Our “Legacy of a Jerk” podcast covered the notorious legacy of baseball great Ty Cobb, whom history has recorded as an ungracious and vicious human being. But the writer Charlie Leerhsen, who is working on a new biography of Cobb, says this reputation is undeserved — and, moreover, is largely the product of one man’s assessment, that man being an earlier Cobb biographer named Al Stump.
We recently heard from Stump’s son John, and his note is well worth a read:
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It was with interest that I read the exchange on Ty Cobb. I’ll disclose that I’m Al Stump’s son and that Charlie Leerhsen and I have communicated earlier in this year, once by phone call and a number of emails. One thought is that while I do agree about human projection on things that are negative, by Vohs’s point of view it also seems that we can never objectively say anything negative about Cobb, for ex. w/o it being this shadow projection. How can we get to the objective truth then?
Season 3, Episode 5
Since the beginning of civilization, human waste has been considered worthless at best and quite often dangerous. What if it turns out we were wrong? In this episode of Freakonomics Radio, host Stephen Dubner explores the power of poop, focusing on an experimental procedure called a fecal transplant (some call it a “transpoosion”), which may offer promising results not only for intestinal problems but also obesity and neurological disorders. We’ll talk to two doctors at the vanguard of this procedure and a patient who says it changed his life. Read More »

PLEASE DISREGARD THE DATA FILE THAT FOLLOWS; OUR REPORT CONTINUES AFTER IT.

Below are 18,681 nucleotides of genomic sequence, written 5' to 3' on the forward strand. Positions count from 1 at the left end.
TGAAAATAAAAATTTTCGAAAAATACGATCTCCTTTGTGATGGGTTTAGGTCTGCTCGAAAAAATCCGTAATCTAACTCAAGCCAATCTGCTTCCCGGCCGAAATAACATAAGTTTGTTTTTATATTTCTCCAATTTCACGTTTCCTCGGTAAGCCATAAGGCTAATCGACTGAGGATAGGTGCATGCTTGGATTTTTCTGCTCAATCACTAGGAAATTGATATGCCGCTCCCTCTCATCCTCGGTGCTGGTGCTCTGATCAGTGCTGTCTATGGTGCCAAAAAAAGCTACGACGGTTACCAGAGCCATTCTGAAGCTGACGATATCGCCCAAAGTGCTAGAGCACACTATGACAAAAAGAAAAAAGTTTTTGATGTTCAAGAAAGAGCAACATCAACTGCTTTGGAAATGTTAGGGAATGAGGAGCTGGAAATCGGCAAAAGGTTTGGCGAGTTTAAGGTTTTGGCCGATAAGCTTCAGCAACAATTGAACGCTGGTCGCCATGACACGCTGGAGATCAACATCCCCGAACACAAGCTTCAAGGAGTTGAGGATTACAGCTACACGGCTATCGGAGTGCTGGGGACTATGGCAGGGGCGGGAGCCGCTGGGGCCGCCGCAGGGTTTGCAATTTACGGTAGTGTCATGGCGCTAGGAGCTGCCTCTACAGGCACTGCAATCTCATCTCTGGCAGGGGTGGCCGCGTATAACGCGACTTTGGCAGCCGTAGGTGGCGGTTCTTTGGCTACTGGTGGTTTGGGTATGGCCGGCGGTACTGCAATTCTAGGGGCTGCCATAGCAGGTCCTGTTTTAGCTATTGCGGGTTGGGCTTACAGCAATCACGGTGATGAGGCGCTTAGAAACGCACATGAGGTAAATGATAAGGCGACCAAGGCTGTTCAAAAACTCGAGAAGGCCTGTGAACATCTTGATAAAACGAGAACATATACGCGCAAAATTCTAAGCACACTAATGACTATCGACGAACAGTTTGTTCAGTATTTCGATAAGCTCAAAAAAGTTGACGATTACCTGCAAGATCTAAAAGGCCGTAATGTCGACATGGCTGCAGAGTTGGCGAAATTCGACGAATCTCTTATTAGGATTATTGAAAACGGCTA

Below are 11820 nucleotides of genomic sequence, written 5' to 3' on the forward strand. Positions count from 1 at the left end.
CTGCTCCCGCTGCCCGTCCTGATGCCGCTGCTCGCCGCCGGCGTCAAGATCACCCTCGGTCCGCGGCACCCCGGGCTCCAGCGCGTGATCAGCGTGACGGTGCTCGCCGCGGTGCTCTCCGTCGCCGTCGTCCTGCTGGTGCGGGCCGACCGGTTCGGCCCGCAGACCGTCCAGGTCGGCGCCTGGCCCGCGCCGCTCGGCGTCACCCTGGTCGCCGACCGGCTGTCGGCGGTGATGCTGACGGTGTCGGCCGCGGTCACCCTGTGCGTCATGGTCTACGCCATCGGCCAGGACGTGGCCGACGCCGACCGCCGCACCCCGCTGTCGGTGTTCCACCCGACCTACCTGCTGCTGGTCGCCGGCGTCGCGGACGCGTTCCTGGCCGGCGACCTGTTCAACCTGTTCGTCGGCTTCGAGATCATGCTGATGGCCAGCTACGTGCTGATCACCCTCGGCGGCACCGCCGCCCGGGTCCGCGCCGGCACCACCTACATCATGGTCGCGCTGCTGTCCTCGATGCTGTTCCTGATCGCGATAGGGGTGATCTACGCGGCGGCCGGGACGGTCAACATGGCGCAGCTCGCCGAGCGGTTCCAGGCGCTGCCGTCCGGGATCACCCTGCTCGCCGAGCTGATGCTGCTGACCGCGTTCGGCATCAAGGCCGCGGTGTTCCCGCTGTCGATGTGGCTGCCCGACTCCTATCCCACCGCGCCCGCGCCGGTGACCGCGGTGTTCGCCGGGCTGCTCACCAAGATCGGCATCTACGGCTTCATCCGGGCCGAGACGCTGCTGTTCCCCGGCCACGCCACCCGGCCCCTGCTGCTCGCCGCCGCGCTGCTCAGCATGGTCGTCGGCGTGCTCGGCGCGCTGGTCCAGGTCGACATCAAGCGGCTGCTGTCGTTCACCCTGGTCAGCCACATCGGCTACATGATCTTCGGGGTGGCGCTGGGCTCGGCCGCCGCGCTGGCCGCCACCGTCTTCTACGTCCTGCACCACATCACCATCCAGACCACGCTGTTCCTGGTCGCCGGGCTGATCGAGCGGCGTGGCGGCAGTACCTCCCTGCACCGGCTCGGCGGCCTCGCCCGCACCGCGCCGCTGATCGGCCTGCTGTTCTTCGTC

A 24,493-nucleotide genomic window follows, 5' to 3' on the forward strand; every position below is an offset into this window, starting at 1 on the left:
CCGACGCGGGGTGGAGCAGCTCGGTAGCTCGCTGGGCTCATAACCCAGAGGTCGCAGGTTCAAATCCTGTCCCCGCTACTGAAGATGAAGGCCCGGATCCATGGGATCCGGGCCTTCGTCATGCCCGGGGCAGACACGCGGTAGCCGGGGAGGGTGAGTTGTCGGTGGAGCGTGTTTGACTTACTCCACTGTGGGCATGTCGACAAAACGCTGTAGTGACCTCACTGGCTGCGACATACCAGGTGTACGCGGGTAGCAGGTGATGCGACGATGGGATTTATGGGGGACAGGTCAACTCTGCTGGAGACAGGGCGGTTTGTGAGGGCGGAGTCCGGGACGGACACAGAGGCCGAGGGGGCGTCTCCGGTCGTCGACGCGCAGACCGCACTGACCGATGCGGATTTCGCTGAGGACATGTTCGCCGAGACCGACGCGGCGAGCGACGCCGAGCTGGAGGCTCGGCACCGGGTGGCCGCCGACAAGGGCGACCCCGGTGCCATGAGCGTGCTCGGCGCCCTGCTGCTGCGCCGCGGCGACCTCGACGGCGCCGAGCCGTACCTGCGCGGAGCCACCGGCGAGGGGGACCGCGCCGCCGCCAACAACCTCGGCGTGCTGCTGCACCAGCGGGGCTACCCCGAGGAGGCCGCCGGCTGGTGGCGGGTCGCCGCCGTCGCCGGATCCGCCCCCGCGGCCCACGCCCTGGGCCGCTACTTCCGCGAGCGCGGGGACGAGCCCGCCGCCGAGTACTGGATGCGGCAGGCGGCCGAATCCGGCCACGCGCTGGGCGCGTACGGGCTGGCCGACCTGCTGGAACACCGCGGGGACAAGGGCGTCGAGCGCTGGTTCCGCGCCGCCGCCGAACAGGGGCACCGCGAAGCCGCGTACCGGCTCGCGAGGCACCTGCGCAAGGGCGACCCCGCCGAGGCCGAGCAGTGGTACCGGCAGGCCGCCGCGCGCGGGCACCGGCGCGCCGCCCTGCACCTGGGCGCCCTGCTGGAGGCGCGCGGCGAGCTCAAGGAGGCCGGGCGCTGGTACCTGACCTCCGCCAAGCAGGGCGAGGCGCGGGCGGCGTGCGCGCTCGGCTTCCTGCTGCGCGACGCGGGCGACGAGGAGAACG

The gist: what happens to your reputation when you’re no longer around to defend it?
You’ll hear a variety of stories, and theories, about legacy in general and the legacy of jerks in particular. We discuss “strategic jerkitude”; the ancient injunction against speaking ill of the dead; and the fascinating, complicated legacy of Steve Jobs.
Among the highlights: